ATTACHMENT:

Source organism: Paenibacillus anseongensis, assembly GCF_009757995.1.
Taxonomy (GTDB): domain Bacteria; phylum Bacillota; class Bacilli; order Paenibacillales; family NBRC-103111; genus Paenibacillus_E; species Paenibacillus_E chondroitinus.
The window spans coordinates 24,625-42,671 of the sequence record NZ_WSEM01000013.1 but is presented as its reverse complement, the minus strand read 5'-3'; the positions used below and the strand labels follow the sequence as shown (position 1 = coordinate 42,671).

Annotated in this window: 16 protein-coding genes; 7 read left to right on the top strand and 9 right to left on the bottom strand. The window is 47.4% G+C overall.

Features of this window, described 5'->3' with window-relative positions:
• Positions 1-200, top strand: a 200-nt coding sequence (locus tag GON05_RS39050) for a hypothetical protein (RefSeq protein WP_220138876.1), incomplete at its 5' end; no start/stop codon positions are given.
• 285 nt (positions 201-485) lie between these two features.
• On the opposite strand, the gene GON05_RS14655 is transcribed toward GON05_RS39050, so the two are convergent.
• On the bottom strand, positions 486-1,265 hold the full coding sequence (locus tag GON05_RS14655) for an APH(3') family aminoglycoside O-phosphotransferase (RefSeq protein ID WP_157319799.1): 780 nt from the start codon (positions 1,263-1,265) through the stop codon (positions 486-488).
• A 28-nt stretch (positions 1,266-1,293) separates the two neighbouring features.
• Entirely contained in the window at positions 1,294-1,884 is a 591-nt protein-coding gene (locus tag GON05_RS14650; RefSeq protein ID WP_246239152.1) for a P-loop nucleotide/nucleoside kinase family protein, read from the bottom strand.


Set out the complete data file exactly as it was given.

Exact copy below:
Source organism: Paenibacillus anseongensis, assembly GCF_009757995.1.
Taxonomy (GTDB): domain Bacteria; phylum Bacillota; class Bacilli; order Paenibacillales; family NBRC-103111; genus Paenibacillus_E; species Paenibacillus_E chondroitinus.
The window spans coordinates 24,625-42,671 of the sequence record NZ_WSEM01000013.1 but is presented as its reverse complement, the minus strand read 5'-3'; the positions used below and the strand labels follow the sequence as shown (position 1 = coordinate 42,671).

Annotated in this window: 16 protein-coding genes; 7 read left to right on the top strand and 9 right to left on the bottom strand. The window is 47.4% G+C overall.

Features of this window, described 5'->3' with window-relative positions:
• Positions 1-200, top strand: a 200-nt coding sequence (locus tag GON05_RS39050) for a hypothetical protein (RefSeq protein WP_220138876.1), incomplete at its 5' end; no start/stop codon positions are given.
• 285 nt (positions 201-485) lie between these two features.
• On the opposite strand, the gene GON05_RS14655 is transcribed toward GON05_RS39050, so the two are convergent.
• On the bottom strand, positions 486-1,265 hold the full coding sequence (locus tag GON05_RS14655) for an APH(3') family aminoglycoside O-phosphotransferase (RefSeq protein ID WP_157319799.1): 780 nt from the start codon (positions 1,263-1,265) through the stop codon (positions 486-488).
• A 28-nt stretch (positions 1,266-1,293) separates the two neighbouring features.
• Entirely contained in the window at positions 1,294-1,884 is a 591-nt protein-coding gene (locus tag GON05_RS14650; RefSeq protein ID WP_246239152.1) for a P-loop nucleotide/nucleoside kinase family protein, read from the bottom strand.